Imagine for a moment that a body of the U.N. had made charges against Israel, no matter how baseless; you can be sure that many of these same reporters would have decided that was newsworthy. Here the IAEA documents Iranian subterfuges to create a nuclear arsenal and no one bothered to check if the Iranian diplomat’s defense of his country was accurate. All they were concerned about were his rejoinders to Netanyahu!

So a diplomat lied. It’s no big deal. A diplomat’s job is to present his country in the best possible light, even if that requires spinning or bending the truth. Seifi just bent the truth past the breaking point.

Additionally, Iran was so upset with the IAEA report (that supposedly affirmed that it was cooperating with IAEA) that it responded with an impolitic letter accusing the IAEA of overstepping its bounds. If Iran’s official response to the IAEA report was so strong, it’s not possible that one of its diplomats wouldn’t know.

But there’s more to the story.

Last week, after PM Netanyahu’s speech, the U.N. announced that Iran would server as he rapporteur for General Assembly’s committee on Disarmament and International Security, otherwise known as the First Committee. Claudia Rosett explains why this selection is such a travesty:

This is worse than the fox reporting on the henhouse. For starters, it is one more front on which the UN, while sanctioning Iran via the Security Council, lends legitimacy to Iran by giving it slots that imply it is a member in good standing of the fabled international community. And then there’s the problem that Iran’s regime has become highly adept at exploiting its UN beachheads in ways profoundly unfriendly to the free world, notably Israel and the U.S. It was Iran’s deft moves within the First Committee, for instance, that produced the charade of a nuclear disarmament meeting, starring Rouhani, at the UN General Assembly opening last week.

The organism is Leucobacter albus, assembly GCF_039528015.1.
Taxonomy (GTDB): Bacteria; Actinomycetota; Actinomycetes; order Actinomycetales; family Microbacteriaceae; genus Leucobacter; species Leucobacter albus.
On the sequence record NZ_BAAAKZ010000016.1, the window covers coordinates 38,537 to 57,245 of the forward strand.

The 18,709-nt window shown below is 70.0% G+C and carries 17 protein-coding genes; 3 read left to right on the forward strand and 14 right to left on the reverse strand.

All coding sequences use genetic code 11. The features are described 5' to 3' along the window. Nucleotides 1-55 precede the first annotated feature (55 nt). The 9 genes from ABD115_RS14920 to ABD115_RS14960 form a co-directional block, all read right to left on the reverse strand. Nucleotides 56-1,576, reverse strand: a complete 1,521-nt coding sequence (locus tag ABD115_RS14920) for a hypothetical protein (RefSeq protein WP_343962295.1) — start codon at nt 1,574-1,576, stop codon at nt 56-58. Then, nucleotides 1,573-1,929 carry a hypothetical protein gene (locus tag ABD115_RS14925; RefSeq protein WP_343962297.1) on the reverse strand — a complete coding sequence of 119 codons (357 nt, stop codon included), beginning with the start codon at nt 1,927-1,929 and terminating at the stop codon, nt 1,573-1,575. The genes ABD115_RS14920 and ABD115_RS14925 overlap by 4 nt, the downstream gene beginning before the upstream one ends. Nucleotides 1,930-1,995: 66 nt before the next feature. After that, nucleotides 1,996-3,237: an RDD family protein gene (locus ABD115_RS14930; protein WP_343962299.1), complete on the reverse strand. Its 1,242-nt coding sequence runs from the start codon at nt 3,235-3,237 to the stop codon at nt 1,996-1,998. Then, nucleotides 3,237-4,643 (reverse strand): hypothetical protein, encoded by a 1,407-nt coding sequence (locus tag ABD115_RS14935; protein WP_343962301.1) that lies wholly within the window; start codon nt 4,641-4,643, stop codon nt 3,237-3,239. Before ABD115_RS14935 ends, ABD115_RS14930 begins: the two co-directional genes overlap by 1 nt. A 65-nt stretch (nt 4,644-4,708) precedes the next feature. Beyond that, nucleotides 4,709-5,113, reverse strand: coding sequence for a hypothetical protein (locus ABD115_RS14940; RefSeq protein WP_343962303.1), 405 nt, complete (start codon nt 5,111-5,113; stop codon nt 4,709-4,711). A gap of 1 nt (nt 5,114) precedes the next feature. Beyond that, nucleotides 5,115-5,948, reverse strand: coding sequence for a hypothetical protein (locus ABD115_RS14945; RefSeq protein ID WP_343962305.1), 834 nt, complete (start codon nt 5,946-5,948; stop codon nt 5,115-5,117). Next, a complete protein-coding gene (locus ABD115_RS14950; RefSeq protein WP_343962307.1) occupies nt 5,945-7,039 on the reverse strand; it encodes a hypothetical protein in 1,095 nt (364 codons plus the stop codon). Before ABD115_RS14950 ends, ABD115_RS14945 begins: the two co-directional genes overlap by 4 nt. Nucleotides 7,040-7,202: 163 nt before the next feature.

There’s one last sick irony. The person who will actually be the rapporteur is the exact same person who, last week, lied to the General Assembly about his country’s nuclear program: Khodadad Seifi.

What does that say about the credibility of the U.N.’s disarmament efforts?


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Once Upon a Time, the NYT was a vast storehouse of Journalistic Integrity.

Now, it is only half-vast.


It’s not just hard telling NYT and Iran apart. it’s also NYT and Russia, NYT and China, NYT and North Korea, etc…

Those who oppose Israel and side with Islamists reveal the dark content of their souls.

[…] on Tuesday analyst David Gerstman delivered the evidence that Iran again lied about the nature of its nuclear […]